Porac, Pampanga
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Porac, Pampanga
Porac
Municipality of Porac
Welcome Arch
Welcome Arch
Official seal of Porac
Seal
Map of Pampanga with Porac highlighted
Map of Pampanga with Porac highlighted
OpenStreetMap
Porac is located in Philippines
Porac
Porac
Location within the Philippines
Coordinates: 15°04?19?N 120°32?31?E / 15.0719°N 120.5419°E / 15.0719; 120.5419Coordinates: 15°04?19?N 120°32?31?E / 15.0719°N 120.5419°E / 15.0719; 120.5419
Country Philippines
RegionCentral Luzon
ProvincePampanga
District2nd District
FoundedOctober 31, 1594 [1]
Barangays29 (see Barangays)
Government
[2]
 o Type
 o MayorJaime "Jing" V. Capil
 o Vice MayorCharlie O. Santos
 o CongressmanJuan Miguel M. Arroyo
 o Electorate66,579 voters (2019)
Area
[3]
 o Total314.00 km2 (121.24 sq mi)
Elevation
98 m (322 ft)
Population
(2015 census) [4]
 o Total124,381
 o Density400/km2 (1,000/sq mi)
 o Households
27,156
Economy
 o Income class1st municipal income class
 o Poverty incidence11.1% (2015)[5]
 o Revenue?297,776,423.37 (2016)
Time zoneUTC+8 (PST)
ZIP code
2008
PSGC
+63 (0)45
Climate typetropical monsoon climate
Native languagesKapampangan
Mag-indi language
Tagalog
Websitewww.poracpampanga.gov.ph

Porac, officially the Municipality of Porac (Kapampangan: Balen ning Porac; Filipino: Bayan ng Porac), is a 1st class municipality in the province of Pampanga, Philippines. According to the 2015 census, it has a population of 124,381 people. [4]

The Subic-Clark-Tarlac Expressway (SCTEx) traverses this town, the exit of which is located in Barangay Manuali.

With an area of 31,400 hectares (78,000 acres), Porac is the largest town in Pampanga. It was once among the largest municipalities in the archipelago before it was divided into separate municipalities.

History

Porac was founded on October 31, 1594, upon acceptance by Fray Mateo Peralta in the Friar's Intermediate Chapter (recorded by Fray Gaspar de San Agustin, by saying Porac has its First Minister and Friar, Fray Mateo de Mendoza.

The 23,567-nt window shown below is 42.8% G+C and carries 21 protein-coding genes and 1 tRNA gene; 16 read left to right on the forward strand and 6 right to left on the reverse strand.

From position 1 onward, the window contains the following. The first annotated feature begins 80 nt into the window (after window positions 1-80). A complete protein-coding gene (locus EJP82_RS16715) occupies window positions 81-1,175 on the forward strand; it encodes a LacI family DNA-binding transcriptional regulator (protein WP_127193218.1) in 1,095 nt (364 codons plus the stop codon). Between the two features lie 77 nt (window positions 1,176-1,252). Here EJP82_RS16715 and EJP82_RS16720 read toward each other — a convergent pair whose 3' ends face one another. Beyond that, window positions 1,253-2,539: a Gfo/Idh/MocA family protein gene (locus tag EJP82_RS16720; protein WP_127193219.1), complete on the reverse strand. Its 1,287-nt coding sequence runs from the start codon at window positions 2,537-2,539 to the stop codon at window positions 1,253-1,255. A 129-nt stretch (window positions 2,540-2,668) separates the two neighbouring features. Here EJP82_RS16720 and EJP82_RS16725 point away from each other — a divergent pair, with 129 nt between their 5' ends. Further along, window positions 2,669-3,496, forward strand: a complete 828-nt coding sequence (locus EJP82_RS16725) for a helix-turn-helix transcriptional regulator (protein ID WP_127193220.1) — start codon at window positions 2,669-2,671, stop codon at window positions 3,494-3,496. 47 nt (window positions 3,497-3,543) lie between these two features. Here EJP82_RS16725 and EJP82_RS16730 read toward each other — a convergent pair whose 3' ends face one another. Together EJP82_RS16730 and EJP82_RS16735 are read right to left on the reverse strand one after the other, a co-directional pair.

The General Headquarters and Military Camp Base of the Philippine Commonwealth Army and Philippine Constabulary was stationed in Porac from 1942 to 1946 and the local military operates against the Imperial Japanese military and local collaborators from 1942 to 1945. The Mexican Expeditionary Air Force were given a base around Porac to help liberate the country from the Japanese Empire in World War II. (Marker: October 31, 2008, 412th Anniversary of Porac).[6]

Geography

Porac is 26 kilometres (16 mi) west from the provincial capital San Fernando, south of Angeles and north of Floridablanca. A portion of Mount Pinatubo is in the municipality.

Porac has a hilly to mountainous terrain in the majority of its plains. Most rivers, if not all, are heavily silted by mudflow due to the eruption of Mount Pinatubo and succeeding lahar flows. Tourist spots include Darabulbul Falls (nicknamed Dara Falls) in Jalung, Miyamit Falls in Sapang Uwak, and the hot springs of Sitio Puning, accessed through Sapang Bato in Angeles. Babo Pangulo offers a view of Porac and Mount Negron.

Barangays

Porac is politically subdivided into 29 barangays.

  • Babo Pangulo
  • Babo Sacan (Guanson)
  • Balubad
  • Calzadang Bayu
  • Camias
  • Cangatba
  • Diaz
  • Dolores (Hacienda Dolores)
  • Inararo (Aetas)
  • Jalung